Hockey Coaching: 3 Tips on Providing Feedback to Your Players | STACK Coaches and Trainers

Become a Better Athlete. Sign Up for our FREE Newsletter.

Hockey Coaching: 3 Tips on Providing Feedback to Your Players

July 19, 2012

Must See Hockey Videos

As a coach, communicating with your athletes can be challenging, because you have to be at once a teacher, supporter and enforcer. A key component of coaching hockey is to give your players feedback that will help them grow individually and perform better as a team. Below are three tips to help you maximize the impact of your feedback, build relationships with your athletes and help them stay confident. Depending on your coaching style, some of them may be hard to adopt, so set small, achievable goals at first to practice giving feedback. Eventually it will become more natural.

Seek Feedback First

Before giving your players your opinion, ask them for theirs. Focus your inquiry on what they did well and what they feel they need to correct. This benefits you as a coach by providing opportunities to get to know your players and offering a gauge on whether and how your coaching is reaching them. Also it will show your players that you respect their judgment and knowledge of the game, ultimately helping them become more self-sufficient and self-aware. In the beginning, this approach can be challenging, especially with young players. You will often hear the answer, "I don't know." But this kind of appreciative inquiry can help players think more critically about their actions, ultimately improving their performance.

Less Is More

Players often need to correct more than one thing on any given play or practice; however, dishing out all of your constructive criticism at once can overwhelm, and even distract, them. Most young athletes can only focus on a few instructions while performing, so giving them one or two things to work on at a time is more effective. Also, hearing a long litany of what they did wrong can be discouraging and sap their confidence.

Balance Feedback

It's your job to give constructive criticism to your players, but some coaches fail to offer enough specific positive feedback. Positive feedback builds your athletes' confidence so they can continue improving. To help balance your feedback, try sandwiching your critical comments with positive ones. For example, "That was a good shot. Next time shoot the puck at the hash marks. Keep working hard."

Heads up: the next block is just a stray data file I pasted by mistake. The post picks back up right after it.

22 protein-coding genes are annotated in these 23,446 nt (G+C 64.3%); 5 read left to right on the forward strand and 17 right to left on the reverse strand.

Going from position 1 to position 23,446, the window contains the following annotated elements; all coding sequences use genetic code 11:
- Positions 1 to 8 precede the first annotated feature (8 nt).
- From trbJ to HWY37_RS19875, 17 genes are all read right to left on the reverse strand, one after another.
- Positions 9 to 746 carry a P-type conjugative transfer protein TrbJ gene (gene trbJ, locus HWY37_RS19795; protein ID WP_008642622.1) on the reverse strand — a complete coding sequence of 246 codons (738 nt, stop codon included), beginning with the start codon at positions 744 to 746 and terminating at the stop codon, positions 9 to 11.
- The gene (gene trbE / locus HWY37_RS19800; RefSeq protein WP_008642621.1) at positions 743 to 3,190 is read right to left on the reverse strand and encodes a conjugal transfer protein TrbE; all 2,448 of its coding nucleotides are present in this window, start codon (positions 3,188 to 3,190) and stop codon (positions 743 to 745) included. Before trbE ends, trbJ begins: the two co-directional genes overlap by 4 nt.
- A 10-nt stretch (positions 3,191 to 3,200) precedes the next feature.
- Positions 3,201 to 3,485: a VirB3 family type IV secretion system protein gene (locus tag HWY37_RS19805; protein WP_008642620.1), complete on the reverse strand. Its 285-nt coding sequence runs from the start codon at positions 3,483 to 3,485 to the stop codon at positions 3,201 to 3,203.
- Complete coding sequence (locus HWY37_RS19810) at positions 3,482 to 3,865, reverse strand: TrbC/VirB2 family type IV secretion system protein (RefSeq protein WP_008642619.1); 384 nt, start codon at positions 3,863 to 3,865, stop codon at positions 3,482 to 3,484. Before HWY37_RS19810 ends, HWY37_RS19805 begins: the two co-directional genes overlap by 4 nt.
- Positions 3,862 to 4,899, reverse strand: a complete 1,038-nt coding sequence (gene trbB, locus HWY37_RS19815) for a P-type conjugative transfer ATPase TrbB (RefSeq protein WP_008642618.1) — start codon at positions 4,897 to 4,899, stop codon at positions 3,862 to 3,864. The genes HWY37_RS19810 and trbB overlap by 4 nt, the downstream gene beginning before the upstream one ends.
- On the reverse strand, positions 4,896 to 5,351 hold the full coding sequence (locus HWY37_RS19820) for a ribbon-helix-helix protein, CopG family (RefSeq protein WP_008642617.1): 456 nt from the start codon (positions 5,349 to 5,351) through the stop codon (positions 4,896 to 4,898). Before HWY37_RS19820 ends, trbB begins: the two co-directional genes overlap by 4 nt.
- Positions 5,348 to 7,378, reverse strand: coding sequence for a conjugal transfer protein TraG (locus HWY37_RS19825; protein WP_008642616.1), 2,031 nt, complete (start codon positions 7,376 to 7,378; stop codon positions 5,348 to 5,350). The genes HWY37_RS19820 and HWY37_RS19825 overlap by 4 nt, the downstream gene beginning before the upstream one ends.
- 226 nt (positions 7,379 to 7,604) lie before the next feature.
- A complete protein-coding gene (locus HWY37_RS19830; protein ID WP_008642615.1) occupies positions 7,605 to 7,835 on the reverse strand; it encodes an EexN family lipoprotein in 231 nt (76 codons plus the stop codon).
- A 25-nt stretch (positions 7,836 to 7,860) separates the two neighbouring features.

Check out more coaching advice on STACK's Coaches and Trainers page.

Photo Credit:

Topics: HOCKEY
Meaghan McCarthy
- Meaghan McCarthy works with athletes of all ages, sports and skill levels as the owner and head mental performance consultant of M3 Sport Psych in...
Meaghan McCarthy
- Meaghan McCarthy works with athletes of all ages, sports and skill levels as the owner and head mental performance consultant of M3 Sport Psych in...
More Cool Stuff You'll Like

Andrew McCutchen Is Raking His Way to Consecutive MVP Honors

Shooting Drills That Will Make You a Knock-Down Shooter

How QB Ryan Tannehill Beats the Blitz

The 4 Fundamentals of Hitting a Baseball

4 Tips to Become a Better Softball Pitcher

Top 3 Hockey Training Mistakes

3 Steps to Better In-Game Baseball Hitting

Preparation Nation: DeMatha Stags

QB Skills and Drills: How to Master the Bubble Screen

Develop an Unstoppable Crossover Dribble With Just 3 Drills

How Ryan Mathews Returned to Highlight Reel Status

These 3 Route-Running Drills Will Help You Get Open

Use These 3 Principles to Improve Your Basketball Defense

3 Secrets of the NBA's Best Shooters

Become a Better Point Guard With This Training Program

How to Improve Your Football Skills Mid-Season

Softball Pitchers: How to Play Your Best Over a Complete Season

How David Ortiz Maintains Peak Performance

Basketball Dribbling Drills: Use Chaos to Develop Killer Handles

3 Offensive Line Drills That'll Help You Keep Your QB Clean

Wide Receivers: Learn to Catch Every Jump Ball, Every Time

4 Common Mistakes Made When Coaching Young Athletes

Why You Shouldn't Specialize in One Sport Too Soon

Tony Wroten's Lethal Crossover Leaves Defender in the Dust

Success With Health: How Trevor Bauer Increased His Velocity

How to Create a Killer Crossover Without a Basketball

Why Basketball Players Must Improve Their Weak Hand

10 Essential Point Guard Drills From Skylar Diggins

This 13-Year-Old Girl Would Strike You Out

Build a Better Layup With These Basketball Speed Drills

Winter Soccer Workout to Improve Ball Handling

Three Benefits of Being a Young, Multi-Sport Athlete

Drive Defenders Crazy With These Super Moves from NBA Legends

How to Recover After Getting Hit by a Pitch

5 Drills to Improve Your Soccer Dribbling Skills

Basketball Shooting Technique: How to Shoot a Floater

Matt Kemp on His Way Back to MVP Form

Does Grunting Improve Your Sports Performance?

5 Things You Can Learn From Playing Pre-Season Basketball

3 Things You Are Doing Wrong In Your Basketball Training

4 Drills That'll Help You Become an Elite Running Back